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Dillon Brooks and being an elite role player

Yes, superstars are what makes money, sell jerseys, and wins games. However, elite role players help ease their burden towards a championship.

NBA: Portland Trail Blazers at Memphis Grizzlies Justin Ford-USA TODAY Sports

Whenever you think of the term “elite role players,” many names may come to mind. The old school fan will bring up Robert Horry, Dennis Rodman, Steve Kerr or Charles Oakley. Anyone that has watched basketball the past 5-10 years will talk about Manu Ginobili, Andre Iguodala, Nicolas Braun, or Draymond Green — the LeBron of this demographic.

Right now, it’s all about finding the future of the “elite role players.” Guys like Marcus Smart, Clint Capela, Otto Porter and Gary Harris look like the future of this category.

Let’s try this on for size: how does Dillon Brooks fit into the picture? Yes, the same Dillon Brooks the Memphis Grizzlies picked up in the second round last year. The same Dillon Brooks that creeped into the starting lineup of a 7-4 Grizzlies team. The same Dillon Brooks that had to play a much bigger role than many people anticipated. The same Dillon Brooks that was the lone bright spot in last season’s tank.

Yes, Dillon Brooks could join this new wave of elite role players.


NBA: Los Angeles Lakers at Memphis Grizzlies Nelson Chenault-USA TODAY Sports

“But the Advanced Numbers!”

The advanced numbers run sports at the moment, for better and for worse. Last season, they didn’t treat Dillon Brooks so well. Last season, he finished with a putrid 9.8 PER, 0.224 win shares per 48 minutes, and a VORP (Value Over Replacement Player) of -0.7.

These stats aren’t great by any stretch of imagination, but they won’t determine his career path.

This past season, promising lottery picks Frank Ntilikina, De’Aaron Fox, and Josh Jackson finished with less win shares and with a lower VORP than Brooks. I haven’t seen anyone look at these players any differently because of that, and it shouldn’t change anything for Brooks either.

I compiled some numbers from some elite role players in their rookie seasons, and it should be an encouraging sign for Brooks:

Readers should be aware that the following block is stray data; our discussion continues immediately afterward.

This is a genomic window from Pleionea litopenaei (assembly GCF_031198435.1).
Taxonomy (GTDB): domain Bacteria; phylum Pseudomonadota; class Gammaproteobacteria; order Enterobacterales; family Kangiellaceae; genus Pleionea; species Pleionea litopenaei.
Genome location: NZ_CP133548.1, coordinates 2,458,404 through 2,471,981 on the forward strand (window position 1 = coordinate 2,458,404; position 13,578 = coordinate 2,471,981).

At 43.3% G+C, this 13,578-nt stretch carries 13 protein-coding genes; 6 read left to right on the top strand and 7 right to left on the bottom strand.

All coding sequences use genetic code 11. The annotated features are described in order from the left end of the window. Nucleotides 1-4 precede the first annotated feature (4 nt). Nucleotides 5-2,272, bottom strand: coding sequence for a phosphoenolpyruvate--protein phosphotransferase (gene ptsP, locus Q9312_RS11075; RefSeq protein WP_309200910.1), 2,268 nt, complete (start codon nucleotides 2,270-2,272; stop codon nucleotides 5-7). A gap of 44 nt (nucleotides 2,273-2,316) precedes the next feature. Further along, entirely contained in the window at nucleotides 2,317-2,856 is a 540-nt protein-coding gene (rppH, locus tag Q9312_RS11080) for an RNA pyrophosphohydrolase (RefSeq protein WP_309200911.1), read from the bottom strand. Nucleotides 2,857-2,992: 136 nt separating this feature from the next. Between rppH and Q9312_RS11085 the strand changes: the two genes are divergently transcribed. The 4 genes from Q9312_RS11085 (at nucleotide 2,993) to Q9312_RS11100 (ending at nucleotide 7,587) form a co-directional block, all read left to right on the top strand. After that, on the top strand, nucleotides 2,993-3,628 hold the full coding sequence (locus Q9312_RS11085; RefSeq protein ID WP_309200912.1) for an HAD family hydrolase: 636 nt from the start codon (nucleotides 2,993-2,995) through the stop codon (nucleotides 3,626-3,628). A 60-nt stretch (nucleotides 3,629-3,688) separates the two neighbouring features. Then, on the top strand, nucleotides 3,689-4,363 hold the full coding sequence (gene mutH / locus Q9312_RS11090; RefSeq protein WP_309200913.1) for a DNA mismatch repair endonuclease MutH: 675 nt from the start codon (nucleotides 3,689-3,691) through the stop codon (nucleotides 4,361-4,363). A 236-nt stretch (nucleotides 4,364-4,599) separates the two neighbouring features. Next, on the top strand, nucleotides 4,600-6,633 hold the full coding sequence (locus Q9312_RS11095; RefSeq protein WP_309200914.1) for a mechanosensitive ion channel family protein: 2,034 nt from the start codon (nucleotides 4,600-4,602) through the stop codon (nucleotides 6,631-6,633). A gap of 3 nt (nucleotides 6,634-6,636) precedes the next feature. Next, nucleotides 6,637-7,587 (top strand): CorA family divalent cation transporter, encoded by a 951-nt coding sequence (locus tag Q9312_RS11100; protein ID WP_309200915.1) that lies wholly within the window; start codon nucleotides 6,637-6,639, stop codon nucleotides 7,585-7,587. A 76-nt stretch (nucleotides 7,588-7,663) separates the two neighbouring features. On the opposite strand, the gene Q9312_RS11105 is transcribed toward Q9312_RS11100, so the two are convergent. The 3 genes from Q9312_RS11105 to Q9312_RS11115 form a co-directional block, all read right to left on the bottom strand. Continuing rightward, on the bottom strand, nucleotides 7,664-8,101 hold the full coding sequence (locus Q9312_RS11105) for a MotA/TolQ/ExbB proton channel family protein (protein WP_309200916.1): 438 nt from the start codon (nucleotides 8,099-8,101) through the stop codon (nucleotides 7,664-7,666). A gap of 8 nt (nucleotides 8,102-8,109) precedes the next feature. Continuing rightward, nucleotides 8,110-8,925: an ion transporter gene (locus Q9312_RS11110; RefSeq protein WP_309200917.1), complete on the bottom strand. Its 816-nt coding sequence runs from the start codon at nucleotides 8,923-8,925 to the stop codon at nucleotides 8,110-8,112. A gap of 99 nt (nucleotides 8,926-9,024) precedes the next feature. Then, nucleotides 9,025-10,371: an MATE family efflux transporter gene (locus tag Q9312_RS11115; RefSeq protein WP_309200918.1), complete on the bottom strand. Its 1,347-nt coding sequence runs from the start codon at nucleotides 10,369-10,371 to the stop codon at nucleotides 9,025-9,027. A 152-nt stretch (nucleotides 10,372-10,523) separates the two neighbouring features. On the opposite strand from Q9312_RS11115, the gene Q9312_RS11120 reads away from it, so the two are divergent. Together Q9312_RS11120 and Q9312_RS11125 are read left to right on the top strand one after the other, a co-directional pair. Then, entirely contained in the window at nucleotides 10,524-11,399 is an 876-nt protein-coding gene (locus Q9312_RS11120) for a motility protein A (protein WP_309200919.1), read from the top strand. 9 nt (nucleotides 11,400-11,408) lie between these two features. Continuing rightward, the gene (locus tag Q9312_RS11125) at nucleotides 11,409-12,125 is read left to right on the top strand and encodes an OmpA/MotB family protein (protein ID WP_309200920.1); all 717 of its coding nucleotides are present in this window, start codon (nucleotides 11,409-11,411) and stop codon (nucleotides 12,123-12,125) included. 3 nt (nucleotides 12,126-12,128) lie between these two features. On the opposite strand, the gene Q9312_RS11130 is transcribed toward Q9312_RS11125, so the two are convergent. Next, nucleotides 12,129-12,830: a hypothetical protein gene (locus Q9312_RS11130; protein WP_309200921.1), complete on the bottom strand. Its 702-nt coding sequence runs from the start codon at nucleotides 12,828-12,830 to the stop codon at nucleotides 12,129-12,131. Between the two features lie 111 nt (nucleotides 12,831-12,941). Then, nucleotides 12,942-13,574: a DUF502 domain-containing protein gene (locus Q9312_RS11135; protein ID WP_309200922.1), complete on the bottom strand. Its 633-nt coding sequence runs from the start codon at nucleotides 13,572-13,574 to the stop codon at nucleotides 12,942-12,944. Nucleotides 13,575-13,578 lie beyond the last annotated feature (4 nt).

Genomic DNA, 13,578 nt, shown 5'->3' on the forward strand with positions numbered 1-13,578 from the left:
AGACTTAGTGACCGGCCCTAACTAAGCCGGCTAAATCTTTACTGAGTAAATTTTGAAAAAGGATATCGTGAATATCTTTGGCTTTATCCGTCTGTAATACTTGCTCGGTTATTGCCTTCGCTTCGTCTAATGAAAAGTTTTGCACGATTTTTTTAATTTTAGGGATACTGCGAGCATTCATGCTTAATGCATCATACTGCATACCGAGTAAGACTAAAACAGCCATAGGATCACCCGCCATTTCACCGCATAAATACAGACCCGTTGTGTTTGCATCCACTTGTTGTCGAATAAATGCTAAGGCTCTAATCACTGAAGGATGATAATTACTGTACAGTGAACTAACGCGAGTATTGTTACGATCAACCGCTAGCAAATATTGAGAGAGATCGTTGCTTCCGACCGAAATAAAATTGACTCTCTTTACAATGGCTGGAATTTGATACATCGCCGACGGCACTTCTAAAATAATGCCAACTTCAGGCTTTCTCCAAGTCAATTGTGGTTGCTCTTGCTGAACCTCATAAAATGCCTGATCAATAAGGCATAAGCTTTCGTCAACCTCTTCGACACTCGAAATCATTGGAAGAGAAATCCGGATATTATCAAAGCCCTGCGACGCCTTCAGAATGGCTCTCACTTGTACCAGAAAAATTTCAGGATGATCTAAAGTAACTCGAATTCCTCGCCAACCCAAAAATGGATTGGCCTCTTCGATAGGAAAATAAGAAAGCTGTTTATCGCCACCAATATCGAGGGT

Dillon Brooks Comparison - PER

First Name Last Name PER
First Name Last Name PER
Lamar Odom 16.8
Tony Allen 14.7
Shane Battier 13.9
Andre Iguodala 13.5
Trevor Ariza 13.3
JJ Redick 13
Nic Batum 12.9
Danny Green 12.3
Tayshaun Prince 11.7
Khris Middleton 11.4
Jae Crowder 10.2
Dillon Brooks 9.8
Joe Ingles 9.6
Draymond Green 7.1
Avery Bradley 2.2
Dillon Brooks Comparison - PER basketball-reference.com

Dillon Brooks Comparison - per 36

First Name Last Name Points per 36 Rebounds per 36 Assists per 36 Steals Per 36 Blocks per 36 3PT%
First Name Last Name Points per 36 Rebounds per 36 Assists per 36 Steals Per 36 Blocks per 36 3PT%
Tony Allen 14.0 6.3 1.8 2.2 0.7 38.7
Trevor Ariza 12.2 6.3 2.2 1.8 0.5 23.1
Nic Batum 10.5 5.4 1.8 1.2 1.0 36.9
Avery Bradley 11.6 3.8 2.7 2.0 0.0 0.0
Dillon Brooks 13.8 3.9 2.1 1.1 0.3 35.6
Jae Crowder 10.4 5.0 2.5 1.7 0.5 32.8
Danny Green 12.5 5.3 1.6 1.9 0.9 27.3
Draymond Green 7.7 8.8 1.8 1.4 0.8 20.9
Robert Horry 12.4 6.1 3.0 1.2 1.3 25.5
Andre Iguodala 9.9 6.2 3.3 1.8 0.6 33.1
Joe Ingles 8.5 3.8 3.9 1.5 0.2 35.6
Khris Middleton 12.5 3.8 2.1 1.1 0.3 31.1
Lamar Odom 16.4 7.7 4.1 1.2 1.2 36.0
Tayshaun Prince 11.3 3.3 3.7 0.8 1.2 42.6
JJ Redick 14.6 3.0 2.1 0.7 0.0 38.8
Dillon Brooks Comparison - per 36 basketball-reference.com

When comparing his numbers to other elite role players as rookies, it’s not hard to say that Dillon Brooks can follow in any of their footsteps.

Not to mention, the numbers don’t even tell half the story.


Dillon Brooks, Elite Role Player of the Future

Dillon Brooks can flat score the basketball, and he’s arguably the most complete wing the Memphis Grizzlies have had in quite some time.

He can score in multiple ways — off the dribble, from deep, at the rim, off cuts, from mid-range. In addition, he can defend multiple positions, a valuable commodity in today’s NBA. He’s a capable ball-handler and playmaker — two skills I’m looking forward to see from him when he’s playing around legitimate NBA talent.

More importantly, Brooks is just a winner. He rejuvenated Oregon’s basketball program, leading them to a Final 4 appearance. You could only sense the raw emotion and the genuine frustration from losing on display in last season’s tankapolooza.

Over the next several weeks, I’m going to highlight multiple aspects of his game and compare them to other elite role players. In addition, I’ll analyze how that particular skill should be used in the Grizzlies’ system both next season and beyond:

  • Versatility
  • Scoring / shooting
  • Playing within a role
  • Defense
  • Playmaking

Go to @sbngrizzlies on Twitter to follow along on this series for the next several weeks.

Stats found on basketball-reference.com.